Trailheads presents information and details about the exhibits, events and programs hosted by the historic sites and museums on PHMC's Pennsylvania Trails of History.

Fallingwater, designed in 1935 by Frank Lloyd Wright for the Edgar J. Kaufmann family of Pittsburgh, is an American icon, acknowledged worldwide as an architectural masterpiece. Situated above a waterfall on Bear Run, a mountain stream the Kaufmanns loved, at Mill Run in Fayette County, Fallingwater helped define twentieth-century modernism. Upon its completion, the Kaufmann commission became instantly famous, appearing on a cover of Time and showcased as the subject of an exhibition mounted by New York’s Museum of Modern Art. Fallingwater’s famous southwest elevation has been included in introductions to college art classes for decades. A favorite and a “natural” for photographers, Wright’s masterwork is a daunting subject for painters — perhaps because expectations for accuracy are so great or because the subtle qualities that define it are difficult to capture — but artist Félix de la Concha succeeds.

As a young boy accompanying his father on fishing trips, de la Concha, born in Leon, Spain, in 1962, painted landscapes. From 1981 to 1985, he studied at Madrid’s Facultad de Bellas Artes. At the age of twenty-seven, in 1989, he won the prestigious Prix de Rome at the Academia de Bellas Artes and lived and worked in Rome until 1994. He has exhibited throughout the world, and his work is included in a number of permanent collections.

De la Concha spent more than a year at Fallingwater studying its nuances and subtleties, and his paintings affirm more than just the architectural ideas beneath the surface. “I question the impossibility of painting what one sees,” he says. “My focus on accuracy and details allude to the Buddhist path of losing one’s self, to an ‘aesthetic of the ascetic.’” Through his art, he shows how experience interacts with ideas through images, to give viewers not just Frank Lloyd Wright’s Fallingwater, but one that is decidedly his own. His works beckon viewers into the house. In a building with many focal points, he captures the incidental as well as the significant. The artist reveals Fallingwater as a dwelling, as a collection, and as a site, wedded with nature. Several of de la Concha’s paintings highlight the Kauffman family’s taste in art, such as an aquatint by Pablo Picasso in the master bedroom and a sculpture by Mardonio Magaña (1866–1947) on a terrace. Others master the ephemeral, such as the play of light on glass at night or shadows on snow in winter. In a series of seven large vertical canvases, the artist turns his attention to the waterfall over which Fallingwater perches.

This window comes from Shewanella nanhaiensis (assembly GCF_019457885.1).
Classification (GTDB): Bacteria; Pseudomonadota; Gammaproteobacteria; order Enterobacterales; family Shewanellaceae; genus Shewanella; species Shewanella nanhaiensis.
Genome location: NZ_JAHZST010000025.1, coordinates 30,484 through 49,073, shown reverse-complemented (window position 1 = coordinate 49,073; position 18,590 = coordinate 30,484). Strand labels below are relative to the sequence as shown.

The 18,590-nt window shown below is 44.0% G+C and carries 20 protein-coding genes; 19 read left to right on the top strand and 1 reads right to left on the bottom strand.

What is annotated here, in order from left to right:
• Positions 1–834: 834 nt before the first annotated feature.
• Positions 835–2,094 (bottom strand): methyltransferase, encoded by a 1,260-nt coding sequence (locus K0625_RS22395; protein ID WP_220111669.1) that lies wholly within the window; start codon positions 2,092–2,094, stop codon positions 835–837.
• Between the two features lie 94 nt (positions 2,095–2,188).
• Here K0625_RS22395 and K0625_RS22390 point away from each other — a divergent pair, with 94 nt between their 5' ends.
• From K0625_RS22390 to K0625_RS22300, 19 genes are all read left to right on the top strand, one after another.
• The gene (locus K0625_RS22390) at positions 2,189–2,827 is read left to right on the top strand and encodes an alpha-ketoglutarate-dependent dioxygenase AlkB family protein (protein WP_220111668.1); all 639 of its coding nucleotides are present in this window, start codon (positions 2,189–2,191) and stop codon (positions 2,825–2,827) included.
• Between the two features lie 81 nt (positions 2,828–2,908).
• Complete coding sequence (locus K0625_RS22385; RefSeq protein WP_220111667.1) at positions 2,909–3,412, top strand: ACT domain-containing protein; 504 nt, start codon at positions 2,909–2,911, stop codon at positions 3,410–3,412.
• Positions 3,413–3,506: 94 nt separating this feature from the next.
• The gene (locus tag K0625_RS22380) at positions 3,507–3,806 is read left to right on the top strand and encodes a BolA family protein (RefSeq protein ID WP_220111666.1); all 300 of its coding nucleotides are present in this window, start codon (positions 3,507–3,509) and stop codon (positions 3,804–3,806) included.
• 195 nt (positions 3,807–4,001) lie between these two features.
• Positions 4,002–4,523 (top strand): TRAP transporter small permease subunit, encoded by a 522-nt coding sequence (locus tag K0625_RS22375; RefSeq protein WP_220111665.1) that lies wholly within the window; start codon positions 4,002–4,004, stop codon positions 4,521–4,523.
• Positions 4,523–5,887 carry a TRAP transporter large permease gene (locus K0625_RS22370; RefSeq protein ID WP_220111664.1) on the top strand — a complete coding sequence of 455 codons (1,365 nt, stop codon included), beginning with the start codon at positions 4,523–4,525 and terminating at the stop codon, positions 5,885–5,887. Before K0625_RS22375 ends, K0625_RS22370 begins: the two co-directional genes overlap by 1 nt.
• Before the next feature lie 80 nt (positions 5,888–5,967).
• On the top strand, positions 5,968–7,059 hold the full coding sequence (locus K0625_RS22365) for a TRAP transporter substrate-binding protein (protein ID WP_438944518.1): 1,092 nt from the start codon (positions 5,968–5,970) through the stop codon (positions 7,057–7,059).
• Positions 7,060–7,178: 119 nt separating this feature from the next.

“Fallingwater en Perspectiva: Félix de la Concha Paints Frank Lloyd Wright’s House on the Waterfall” will be exhibited at The State Museum of Pennsylvania from January 29 to March 25, 2008. The exhibit will include a series of eight panels allowing museumgoers to experience the panorama of Fallingwater’s living room. Painted over the course of several weeks, the 360-degree panorama is continuous, subtly shifting through morning, noon, and evening, and back again through a cycle of days and seasons. With remarkable technique, de la Concha’s ability to capture the color of a precise time of day is brilliant. Intended to hang in dynamic, cantilever flotation, the panels mirror Wright’s vision of Fallingwater as well as the driving force of the house.